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The Democratic Strategist

Political Strategy for a Permanent Democratic Majority

“European-Style Socialism” and the EU Elections

Normally American conservatives don’t much care what happens in Europe. But there are already signs that they will interpret this weekend’s European Parliamentary elections, which produced poor results for social democratic parties and an outcropping of far-right victories. The leading indicator was a Drudge Report banner that read: “USA Moves Left, EU Moves Right.”
You know how this will go, of course: Obama is “driving” the US towards “European-style socialism” just as Europe is abandoning it.
There’s only one big problem with this story-line: Europe ain’t abandoning what passes for “socialism” among American conservatives. Indeed, the kind of social policies that largely dwarf anything proposed by Obama in this country are so much a part of the landscape that parties of the Left can’t find traction in hard times, as the Financial Times‘ Tony Barber explains:

[I]n France, Germany and Italy, voters preferred to stick with ruling centre-right parties, even though economic conditions are as severe as anything in living memory.
One reason is that centre-right leaders, alert to the risk of being portrayed as defenders of a heartless or irresponsible capitalist system, have sought to protect citizens against the worst effects of the recession by preserving jobs where possible and letting the welfare state take care of those in need.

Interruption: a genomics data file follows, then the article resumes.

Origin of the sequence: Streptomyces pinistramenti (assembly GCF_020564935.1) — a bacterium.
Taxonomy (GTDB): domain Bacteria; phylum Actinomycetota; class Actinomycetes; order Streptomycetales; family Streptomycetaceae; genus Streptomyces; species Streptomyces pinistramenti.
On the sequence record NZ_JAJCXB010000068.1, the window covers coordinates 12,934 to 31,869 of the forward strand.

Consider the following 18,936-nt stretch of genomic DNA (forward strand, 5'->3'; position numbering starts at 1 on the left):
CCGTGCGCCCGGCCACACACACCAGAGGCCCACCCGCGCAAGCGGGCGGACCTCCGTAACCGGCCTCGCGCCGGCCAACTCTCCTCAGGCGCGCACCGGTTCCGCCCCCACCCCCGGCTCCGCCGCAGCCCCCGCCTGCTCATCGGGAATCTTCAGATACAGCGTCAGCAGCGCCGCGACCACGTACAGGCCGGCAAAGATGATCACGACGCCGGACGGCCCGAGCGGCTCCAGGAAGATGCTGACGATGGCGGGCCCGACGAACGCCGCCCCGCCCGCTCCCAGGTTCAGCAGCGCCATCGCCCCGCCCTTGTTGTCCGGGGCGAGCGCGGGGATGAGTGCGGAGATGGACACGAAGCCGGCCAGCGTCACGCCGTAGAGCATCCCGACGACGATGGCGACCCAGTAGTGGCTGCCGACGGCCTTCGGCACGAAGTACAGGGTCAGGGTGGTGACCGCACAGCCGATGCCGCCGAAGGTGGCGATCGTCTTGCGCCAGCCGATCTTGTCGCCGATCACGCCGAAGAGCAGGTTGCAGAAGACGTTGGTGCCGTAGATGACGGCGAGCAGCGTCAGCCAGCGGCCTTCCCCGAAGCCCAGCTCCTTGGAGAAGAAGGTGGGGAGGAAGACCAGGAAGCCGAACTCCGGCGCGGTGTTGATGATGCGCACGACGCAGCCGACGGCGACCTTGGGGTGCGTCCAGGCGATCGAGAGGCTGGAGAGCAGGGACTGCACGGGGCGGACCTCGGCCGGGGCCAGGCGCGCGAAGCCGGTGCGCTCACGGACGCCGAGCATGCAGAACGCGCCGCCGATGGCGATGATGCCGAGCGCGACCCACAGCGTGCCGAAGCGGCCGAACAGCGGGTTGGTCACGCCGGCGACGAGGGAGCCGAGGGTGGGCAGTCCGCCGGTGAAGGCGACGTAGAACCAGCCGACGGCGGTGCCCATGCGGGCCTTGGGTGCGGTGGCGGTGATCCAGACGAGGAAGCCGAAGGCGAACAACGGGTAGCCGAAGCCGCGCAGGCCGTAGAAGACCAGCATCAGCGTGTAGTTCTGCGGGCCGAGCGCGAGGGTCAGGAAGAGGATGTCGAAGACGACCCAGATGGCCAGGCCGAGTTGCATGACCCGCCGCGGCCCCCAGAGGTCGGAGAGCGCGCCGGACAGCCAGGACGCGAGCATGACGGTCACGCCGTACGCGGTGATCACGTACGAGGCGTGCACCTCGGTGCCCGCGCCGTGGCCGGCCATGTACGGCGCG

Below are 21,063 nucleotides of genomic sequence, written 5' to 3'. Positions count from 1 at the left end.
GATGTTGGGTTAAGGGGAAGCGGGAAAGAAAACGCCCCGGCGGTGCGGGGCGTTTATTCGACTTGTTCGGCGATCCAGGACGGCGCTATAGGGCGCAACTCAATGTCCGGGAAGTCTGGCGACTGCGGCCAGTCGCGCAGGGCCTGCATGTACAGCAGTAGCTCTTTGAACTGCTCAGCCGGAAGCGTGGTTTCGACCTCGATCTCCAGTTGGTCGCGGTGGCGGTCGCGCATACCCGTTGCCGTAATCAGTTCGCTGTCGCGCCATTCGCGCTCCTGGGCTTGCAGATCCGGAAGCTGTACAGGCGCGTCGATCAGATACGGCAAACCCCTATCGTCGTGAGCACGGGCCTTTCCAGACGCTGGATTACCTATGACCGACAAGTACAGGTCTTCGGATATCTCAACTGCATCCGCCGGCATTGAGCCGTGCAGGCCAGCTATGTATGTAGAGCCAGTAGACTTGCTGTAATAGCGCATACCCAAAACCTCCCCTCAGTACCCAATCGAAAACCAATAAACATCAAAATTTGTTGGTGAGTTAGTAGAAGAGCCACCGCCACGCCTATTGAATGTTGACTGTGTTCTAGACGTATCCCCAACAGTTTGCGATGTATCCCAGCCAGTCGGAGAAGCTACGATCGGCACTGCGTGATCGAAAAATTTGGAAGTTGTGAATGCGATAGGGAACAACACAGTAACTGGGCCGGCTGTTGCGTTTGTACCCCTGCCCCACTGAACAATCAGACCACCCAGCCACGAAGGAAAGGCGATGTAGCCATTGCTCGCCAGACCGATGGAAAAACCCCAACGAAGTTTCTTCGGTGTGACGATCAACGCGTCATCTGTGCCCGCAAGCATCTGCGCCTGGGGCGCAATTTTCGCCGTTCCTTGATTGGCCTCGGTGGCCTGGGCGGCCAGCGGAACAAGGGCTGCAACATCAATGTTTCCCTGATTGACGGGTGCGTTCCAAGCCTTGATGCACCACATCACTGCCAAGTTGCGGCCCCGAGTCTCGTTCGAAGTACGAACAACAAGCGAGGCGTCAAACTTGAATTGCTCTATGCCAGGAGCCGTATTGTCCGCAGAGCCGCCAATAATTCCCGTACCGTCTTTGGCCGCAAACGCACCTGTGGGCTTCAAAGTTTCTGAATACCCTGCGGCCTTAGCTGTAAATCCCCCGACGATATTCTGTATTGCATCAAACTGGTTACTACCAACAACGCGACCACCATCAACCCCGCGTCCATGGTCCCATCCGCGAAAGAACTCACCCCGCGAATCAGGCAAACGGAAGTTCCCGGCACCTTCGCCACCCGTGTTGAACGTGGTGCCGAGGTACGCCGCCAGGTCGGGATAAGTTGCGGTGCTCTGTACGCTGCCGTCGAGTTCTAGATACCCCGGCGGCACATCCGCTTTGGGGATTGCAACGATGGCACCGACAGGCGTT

Unemployment benefits, access to medical care and other forms of social expenditure, which come into effect automatically during a recession, form a large part of the €400bn fiscal stimulus that EU policymakers claim to have been implementing over the past six months.
This Franco-German model, criticised in the US and UK in the boom years as an unaffordable, bloated welfare system, has turned out to be exactly what most voters want during the recession.

You can understand why conservatives here would want to seize on any evidence from any source to create optimism for their embattled cause and their shrinking party vehicle, the GOP. But unless they want to associate themselves with the relative success of anti-immigrant or neo-fascist parties in the EU elections, they should probably look somewhere else.

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